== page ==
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 Table of Contents  
ORIGINAL ARTICLE
Year : 2016  |  Volume : 5  |  Issue : 1  |  Page : 43-48

The utility of endobronchial ultrasound-transbronchial needle aspiration in lymphoma


1 Department of Pulmonary Diseases, Critical Care and Environmental Medicine, Tulane University Health Sciences Center, New Orleans, Louisiana, USA
2 Department of Medicine, Interventional Pulmonology, Roswell Park Cancer Institute, Buffalo, New York, USA

Date of Submission25-Nov-2014
Date of Acceptance09-Mar-2015
Date of Web Publication8-Feb-2016

Correspondence Address:
Fayez Kheir
Department of Pulmonary Diseases, Critical Care and Environmental Medicine, Tulane University Health Sciences Center, New Orleans, Louisiana
USA
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Source of Support: There was no fi nancial, pharmaceutical, or funding support., Conflict of Interest: None


DOI: 10.4103/2303-9027.175884

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  Abstract 

Background and Objectives: Endobronchial ultrasound-guided transbronchial needle aspiration (EBUS-TBNA) is a minimally invasive procedure that has a well-established role in the diagnosis and staging of lung cancer. This technology is also widely used for the diagnosis of mediastinal masses and cysts as well as other inflammatory disorders such as sarcoidosis. However, the utility of this procedure in the diagnosis and subclassification of lymphoproliferative disorders (LPDs) is not clear. We performed a systematic review to evaluate EBUS-TBNA use in LPDs. Materials and Methods: PubMed, EMBASE, MEDLINE, Cochrane Library Plus, and ISI Web of Knowledge were searched for studies of clinical trials in English reporting diagnostic performance of EBUS-TBNA in lymphoma until September 2014. The overall sensitivity, negative predictive value (NPV), and diagnostic accuracy were evaluated. Results: Six trials involving 346 patients with suspected lymphoma were included. The overall sensitivity, NPV, and diagnostic accuracy ranged 38%-91%, 83%-96.4%, and 91%-97%, respectively. Further invasive surgery was needed only in 13-43% of the patients. None of the studies included in the present review reported important complications. Conclusion: Current evidence suggests that EBUS-TBNA can be used as an initial evaluation for patients with suspected lymphoma. Additional surgical procedures may be necessary if a sample is inadequate or negative with high suspicion of lymphoma. Further multicenter trials are needed to evaluate the diagnostic yield of EBUS-TBNA in lymphoma patients.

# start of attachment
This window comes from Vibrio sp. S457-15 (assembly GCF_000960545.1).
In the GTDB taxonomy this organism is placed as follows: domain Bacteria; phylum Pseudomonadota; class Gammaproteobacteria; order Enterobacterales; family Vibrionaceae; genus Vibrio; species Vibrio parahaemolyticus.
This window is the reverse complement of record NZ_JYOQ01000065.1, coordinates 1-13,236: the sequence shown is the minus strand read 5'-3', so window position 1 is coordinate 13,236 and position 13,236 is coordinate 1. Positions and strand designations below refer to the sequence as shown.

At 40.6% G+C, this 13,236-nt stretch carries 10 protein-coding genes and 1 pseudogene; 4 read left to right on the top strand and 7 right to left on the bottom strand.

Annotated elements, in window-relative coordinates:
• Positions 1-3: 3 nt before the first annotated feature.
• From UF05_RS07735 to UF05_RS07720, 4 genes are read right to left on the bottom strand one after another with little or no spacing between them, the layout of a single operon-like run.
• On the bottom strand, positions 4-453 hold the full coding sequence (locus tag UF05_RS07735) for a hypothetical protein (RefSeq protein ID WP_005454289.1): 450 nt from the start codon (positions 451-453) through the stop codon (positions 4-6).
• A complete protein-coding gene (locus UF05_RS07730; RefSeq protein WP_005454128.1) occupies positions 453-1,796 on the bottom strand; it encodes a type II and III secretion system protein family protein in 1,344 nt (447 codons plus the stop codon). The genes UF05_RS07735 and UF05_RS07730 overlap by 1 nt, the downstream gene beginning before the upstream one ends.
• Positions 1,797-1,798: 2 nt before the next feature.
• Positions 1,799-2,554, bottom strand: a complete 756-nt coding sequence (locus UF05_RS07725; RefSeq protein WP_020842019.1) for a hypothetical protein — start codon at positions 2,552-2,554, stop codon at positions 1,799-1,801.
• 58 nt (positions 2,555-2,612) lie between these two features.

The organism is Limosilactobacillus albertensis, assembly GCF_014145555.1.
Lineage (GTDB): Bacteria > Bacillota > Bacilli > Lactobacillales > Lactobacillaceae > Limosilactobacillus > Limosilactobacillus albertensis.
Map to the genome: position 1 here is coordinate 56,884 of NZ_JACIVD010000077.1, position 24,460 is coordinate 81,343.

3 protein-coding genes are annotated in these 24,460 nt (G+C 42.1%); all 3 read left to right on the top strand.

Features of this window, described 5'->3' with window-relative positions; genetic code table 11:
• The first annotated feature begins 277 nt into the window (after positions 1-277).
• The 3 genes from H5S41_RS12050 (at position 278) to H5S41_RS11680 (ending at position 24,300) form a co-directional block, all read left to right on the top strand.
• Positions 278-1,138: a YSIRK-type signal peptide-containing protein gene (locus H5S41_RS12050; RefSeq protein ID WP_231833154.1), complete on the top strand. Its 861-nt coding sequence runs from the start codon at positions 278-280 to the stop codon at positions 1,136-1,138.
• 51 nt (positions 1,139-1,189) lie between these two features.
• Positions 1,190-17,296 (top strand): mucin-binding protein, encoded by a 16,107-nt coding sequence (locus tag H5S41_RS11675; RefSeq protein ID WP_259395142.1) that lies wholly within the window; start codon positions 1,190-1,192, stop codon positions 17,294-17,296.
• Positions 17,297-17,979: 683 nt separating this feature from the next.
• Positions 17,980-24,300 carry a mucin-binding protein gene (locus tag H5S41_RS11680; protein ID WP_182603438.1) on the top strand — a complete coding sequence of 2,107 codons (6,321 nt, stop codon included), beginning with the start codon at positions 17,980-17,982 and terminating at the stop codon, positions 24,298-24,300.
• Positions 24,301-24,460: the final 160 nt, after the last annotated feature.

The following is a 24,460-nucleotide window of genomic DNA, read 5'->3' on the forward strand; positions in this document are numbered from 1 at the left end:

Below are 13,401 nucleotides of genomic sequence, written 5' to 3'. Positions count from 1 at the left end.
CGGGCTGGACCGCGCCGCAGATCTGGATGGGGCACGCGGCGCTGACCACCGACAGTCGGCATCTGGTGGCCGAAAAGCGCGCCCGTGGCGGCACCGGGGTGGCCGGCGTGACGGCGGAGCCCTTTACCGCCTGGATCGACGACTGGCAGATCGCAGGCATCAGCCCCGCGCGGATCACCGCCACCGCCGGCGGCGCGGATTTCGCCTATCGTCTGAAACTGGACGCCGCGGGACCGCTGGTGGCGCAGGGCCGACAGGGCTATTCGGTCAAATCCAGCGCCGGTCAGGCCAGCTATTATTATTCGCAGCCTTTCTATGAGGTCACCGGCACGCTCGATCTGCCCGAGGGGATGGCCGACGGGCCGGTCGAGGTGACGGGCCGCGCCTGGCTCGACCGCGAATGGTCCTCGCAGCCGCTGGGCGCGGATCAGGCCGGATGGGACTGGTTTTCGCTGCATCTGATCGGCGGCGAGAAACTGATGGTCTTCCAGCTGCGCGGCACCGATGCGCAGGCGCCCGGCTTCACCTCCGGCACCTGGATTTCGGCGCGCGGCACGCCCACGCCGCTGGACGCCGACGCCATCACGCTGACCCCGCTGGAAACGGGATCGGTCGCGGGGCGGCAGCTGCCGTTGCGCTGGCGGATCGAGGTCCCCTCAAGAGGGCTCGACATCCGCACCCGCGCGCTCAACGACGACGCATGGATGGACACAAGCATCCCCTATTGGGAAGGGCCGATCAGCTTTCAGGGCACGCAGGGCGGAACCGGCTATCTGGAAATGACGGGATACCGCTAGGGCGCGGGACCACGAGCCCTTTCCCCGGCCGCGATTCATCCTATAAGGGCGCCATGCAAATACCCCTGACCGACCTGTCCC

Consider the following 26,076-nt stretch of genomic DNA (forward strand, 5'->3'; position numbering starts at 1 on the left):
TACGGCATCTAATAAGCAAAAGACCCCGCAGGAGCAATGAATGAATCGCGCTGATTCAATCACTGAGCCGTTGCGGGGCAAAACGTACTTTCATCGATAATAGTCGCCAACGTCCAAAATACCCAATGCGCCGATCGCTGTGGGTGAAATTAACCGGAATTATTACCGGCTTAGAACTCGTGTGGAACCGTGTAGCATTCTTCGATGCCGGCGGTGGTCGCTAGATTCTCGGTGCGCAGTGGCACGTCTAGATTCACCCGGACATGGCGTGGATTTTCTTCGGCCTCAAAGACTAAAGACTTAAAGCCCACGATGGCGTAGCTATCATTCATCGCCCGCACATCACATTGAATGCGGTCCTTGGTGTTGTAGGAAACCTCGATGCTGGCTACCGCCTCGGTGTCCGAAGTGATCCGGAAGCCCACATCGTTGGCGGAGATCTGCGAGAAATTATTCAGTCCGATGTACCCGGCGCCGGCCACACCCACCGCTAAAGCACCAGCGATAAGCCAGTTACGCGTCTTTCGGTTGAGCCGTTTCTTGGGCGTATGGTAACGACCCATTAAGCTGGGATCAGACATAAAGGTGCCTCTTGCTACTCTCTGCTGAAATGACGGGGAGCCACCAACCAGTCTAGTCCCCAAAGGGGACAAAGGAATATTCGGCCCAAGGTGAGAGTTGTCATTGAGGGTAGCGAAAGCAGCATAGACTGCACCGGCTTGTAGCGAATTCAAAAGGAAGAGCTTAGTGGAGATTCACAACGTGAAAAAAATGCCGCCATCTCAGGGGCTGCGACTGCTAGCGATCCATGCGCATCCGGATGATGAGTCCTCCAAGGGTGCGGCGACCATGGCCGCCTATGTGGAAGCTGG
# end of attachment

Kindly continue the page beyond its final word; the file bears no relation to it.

Keywords: Endobronchial ultrasound (EBUS), lymphoma, mediastinal lymph nodes, transbronchial needle aspiration (TBNA)


How to cite this article:
Kheir F, Itani A, Assasa O, Alraiyes AH. The utility of endobronchial ultrasound-transbronchial needle aspiration in lymphoma. Endosc Ultrasound 2016;5:43-8

How to cite this URL:
Kheir F, Itani A, Assasa O, Alraiyes AH. The utility of endobronchial ultrasound-transbronchial needle aspiration in lymphoma. Endosc Ultrasound [serial online] 2016 [cited 2018 Nov 21];5:43-8. Available from: http://www.eusjournal.com/text.asp?2016/5/1/43/175884


  Introduction Top


The role of endobronchial ultrasound-guided transbronchial needle aspiration (EBUS-TBNA) in the diagnosis and staging of non-small cell lung cancer has been well established as the first modality of choice. The overall sensitivity and the negative predictive value (NPV) of EBUS-TBNA in mediastinal staging of lung cancer are 89% (46%-97%) and 91% (60%-99%), respectively. [1] However, the utility of EBUS-TBNA in lymphoproliferative disorders (LPDs) is still limited.